Interview: James Thornton

The founder and chief executive of ClientEarth has expanded his staff from zero to 60 in five years

James Thornton
James Thornton

The environmental law firm ClientEarth has only one customer on its books - the big chunk of rock beneath our feet that is home to seven billion of us. It is a huge responsibility, but the rewards of doing the job correctly have serious implications.

James Thornton, founder and chief executive of ClientEarth, has taken the charity to a team of 60 in five years. He worked for the Natural Resources Defense Council for 10 years before he was approached by the McIntosh Foundation and asked to conduct a research exercise on how the law was employed in Europe to combat environmental damage.

"Only a handful of lawyers were working with the main environmental groups such as Greenpeace," says Thornton. "They didn't use the law in ways that seemed obvious to me. I discovered there were 15,000 corporate lobbyists in Brussels: the inequality of forces was dramatic."

ClientEarth was born and, after a year of working alone, Thornton hired two lawyers. A year later, he had 16 staff, mainly environmental lawyers and scientists, whom he managed himself.

Growth was supported by grants from the Esmee Fairbairn Foundation, which asked Thornton for his assurance that he would not renege on his promise to support other environmental NGOs with legal advice. He did not.

After three years, the charity employed 30 staff, prompting Thornton to hire his management team: a director of programmes, a development director and a director of finance. Thornton also began to institute structures that would pay dividends in the years to follow.

"We began a development process to clarify our mission and values," he says. "I asked everyone and the responses were consistent across the organisation. We have built our development and team structures around our mission values."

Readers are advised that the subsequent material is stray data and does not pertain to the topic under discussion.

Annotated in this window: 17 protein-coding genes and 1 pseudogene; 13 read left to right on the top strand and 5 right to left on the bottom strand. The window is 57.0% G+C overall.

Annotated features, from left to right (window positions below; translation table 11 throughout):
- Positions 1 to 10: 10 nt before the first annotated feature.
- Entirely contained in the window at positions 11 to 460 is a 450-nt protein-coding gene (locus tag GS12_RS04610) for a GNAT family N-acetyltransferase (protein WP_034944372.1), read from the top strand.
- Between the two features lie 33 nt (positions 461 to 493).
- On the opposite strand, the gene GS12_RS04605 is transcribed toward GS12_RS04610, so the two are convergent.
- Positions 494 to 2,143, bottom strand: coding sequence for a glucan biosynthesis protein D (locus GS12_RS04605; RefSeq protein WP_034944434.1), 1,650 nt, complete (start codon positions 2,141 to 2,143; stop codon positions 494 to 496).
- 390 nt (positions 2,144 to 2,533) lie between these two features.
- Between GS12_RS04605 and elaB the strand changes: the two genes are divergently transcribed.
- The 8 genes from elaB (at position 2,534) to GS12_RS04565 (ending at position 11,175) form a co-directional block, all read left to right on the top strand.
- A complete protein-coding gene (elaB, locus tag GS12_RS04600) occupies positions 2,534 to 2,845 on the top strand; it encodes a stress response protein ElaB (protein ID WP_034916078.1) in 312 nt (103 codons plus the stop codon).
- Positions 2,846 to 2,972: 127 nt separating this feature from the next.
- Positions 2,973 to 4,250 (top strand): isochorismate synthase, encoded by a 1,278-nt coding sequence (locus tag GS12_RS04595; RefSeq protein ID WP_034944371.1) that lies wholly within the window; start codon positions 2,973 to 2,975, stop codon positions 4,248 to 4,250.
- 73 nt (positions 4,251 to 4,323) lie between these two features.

Strict financial controls and a clear development route made the next stage of ClientEarth's growth easy. "Growth from 16 to 30 staff was a bit of a struggle, but 30 to 60 was smooth," he says. "We're known enough that people find us now. One woman came from a big law firm and said she had worked on the side of the 'dark' for a long time but now she wanted to work for the 'light'. We also get young people who feel we're the only place they can express their expertise and passion."

The main challenge with rapid growth is maintaining coordination and staying true to the organisation's initial vision.

For others in this position, Thornton has this advice: "Spend time putting the development work in place, and make sure the place is well-managed and financial systems are excellent," he says. "You need to have a laser-like focus on the strategy needed to achieve your goals."

ClientEarth's legal work has seen it sue the UK government over London's air quality and put it on a collision course with the Polish government over coal-fired power stations, with the latter denouncing it as a harbour for environmental terrorists.

But Thornton, a trained Buddhist priest, is nothing if not sanguine and his philosophy informs his management style.

"Buddhism makes you calm and more open, and you learn to distance yourself from your ego and work according to the interests of the group," he says. "It also makes you a deep listener."

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